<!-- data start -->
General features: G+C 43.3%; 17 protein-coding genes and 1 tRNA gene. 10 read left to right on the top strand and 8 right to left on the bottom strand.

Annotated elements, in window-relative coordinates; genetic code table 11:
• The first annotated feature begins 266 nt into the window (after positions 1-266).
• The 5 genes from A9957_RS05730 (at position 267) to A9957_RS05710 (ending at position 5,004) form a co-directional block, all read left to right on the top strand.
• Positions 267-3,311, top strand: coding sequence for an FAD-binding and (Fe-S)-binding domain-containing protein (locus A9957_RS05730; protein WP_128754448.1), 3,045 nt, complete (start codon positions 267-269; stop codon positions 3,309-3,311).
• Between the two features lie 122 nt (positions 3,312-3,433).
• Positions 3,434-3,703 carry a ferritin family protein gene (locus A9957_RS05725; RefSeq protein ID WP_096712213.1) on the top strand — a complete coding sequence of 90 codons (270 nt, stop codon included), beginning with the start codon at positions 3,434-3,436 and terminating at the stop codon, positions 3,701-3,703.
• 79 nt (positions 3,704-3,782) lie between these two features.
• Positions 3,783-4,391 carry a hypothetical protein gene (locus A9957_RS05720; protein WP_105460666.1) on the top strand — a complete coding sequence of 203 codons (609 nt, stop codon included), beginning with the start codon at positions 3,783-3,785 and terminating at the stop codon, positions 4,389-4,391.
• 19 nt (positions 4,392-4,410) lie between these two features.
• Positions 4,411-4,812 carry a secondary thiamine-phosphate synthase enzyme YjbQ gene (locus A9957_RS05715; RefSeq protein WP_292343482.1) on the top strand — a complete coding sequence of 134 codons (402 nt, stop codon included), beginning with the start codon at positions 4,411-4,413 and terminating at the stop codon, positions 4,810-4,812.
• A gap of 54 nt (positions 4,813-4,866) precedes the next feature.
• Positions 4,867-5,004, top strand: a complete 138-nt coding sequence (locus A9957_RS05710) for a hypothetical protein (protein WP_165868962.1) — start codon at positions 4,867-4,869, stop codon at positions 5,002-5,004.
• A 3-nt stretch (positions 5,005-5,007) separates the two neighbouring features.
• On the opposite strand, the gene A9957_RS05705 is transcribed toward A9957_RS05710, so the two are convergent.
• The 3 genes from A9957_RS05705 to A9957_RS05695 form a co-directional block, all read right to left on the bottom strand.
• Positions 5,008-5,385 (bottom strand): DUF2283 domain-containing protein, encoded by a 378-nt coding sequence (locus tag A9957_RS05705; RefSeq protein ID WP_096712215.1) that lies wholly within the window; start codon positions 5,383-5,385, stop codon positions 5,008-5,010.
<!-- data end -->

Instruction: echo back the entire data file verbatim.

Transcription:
General features: G+C 43.3%; 17 protein-coding genes and 1 tRNA gene. 10 read left to right on the top strand and 8 right to left on the bottom strand.

Annotated elements, in window-relative coordinates; genetic code table 11:
• The first annotated feature begins 266 nt into the window (after positions 1-266).
• The 5 genes from A9957_RS05730 (at position 267) to A9957_RS05710 (ending at position 5,004) form a co-directional block, all read left to right on the top strand.
• Positions 267-3,311, top strand: coding sequence for an FAD-binding and (Fe-S)-binding domain-containing protein (locus A9957_RS05730; protein WP_128754448.1), 3,045 nt, complete (start codon positions 267-269; stop codon positions 3,309-3,311).
• Between the two features lie 122 nt (positions 3,312-3,433).
• Positions 3,434-3,703 carry a ferritin family protein gene (locus A9957_RS05725; RefSeq protein ID WP_096712213.1) on the top strand — a complete coding sequence of 90 codons (270 nt, stop codon included), beginning with the start codon at positions 3,434-3,436 and terminating at the stop codon, positions 3,701-3,703.
• 79 nt (positions 3,704-3,782) lie between these two features.
• Positions 3,783-4,391 carry a hypothetical protein gene (locus A9957_RS05720; protein WP_105460666.1) on the top strand — a complete coding sequence of 203 codons (609 nt, stop codon included), beginning with the start codon at positions 3,783-3,785 and terminating at the stop codon, positions 4,389-4,391.
• 19 nt (positions 4,392-4,410) lie between these two features.
• Positions 4,411-4,812 carry a secondary thiamine-phosphate synthase enzyme YjbQ gene (locus A9957_RS05715; RefSeq protein WP_292343482.1) on the top strand — a complete coding sequence of 134 codons (402 nt, stop codon included), beginning with the start codon at positions 4,411-4,413 and terminating at the stop codon, positions 4,810-4,812.
• A gap of 54 nt (positions 4,813-4,866) precedes the next feature.
• Positions 4,867-5,004, top strand: a complete 138-nt coding sequence (locus A9957_RS05710) for a hypothetical protein (protein WP_165868962.1) — start codon at positions 4,867-4,869, stop codon at positions 5,002-5,004.
• A 3-nt stretch (positions 5,005-5,007) separates the two neighbouring features.
• On the opposite strand, the gene A9957_RS05705 is transcribed toward A9957_RS05710, so the two are convergent.
• The 3 genes from A9957_RS05705 to A9957_RS05695 form a co-directional block, all read right to left on the bottom strand.
• Positions 5,008-5,385 (bottom strand): DUF2283 domain-containing protein, encoded by a 378-nt coding sequence (locus tag A9957_RS05705; RefSeq protein ID WP_096712215.1) that lies wholly within the window; start codon positions 5,383-5,385, stop codon positions 5,008-5,010.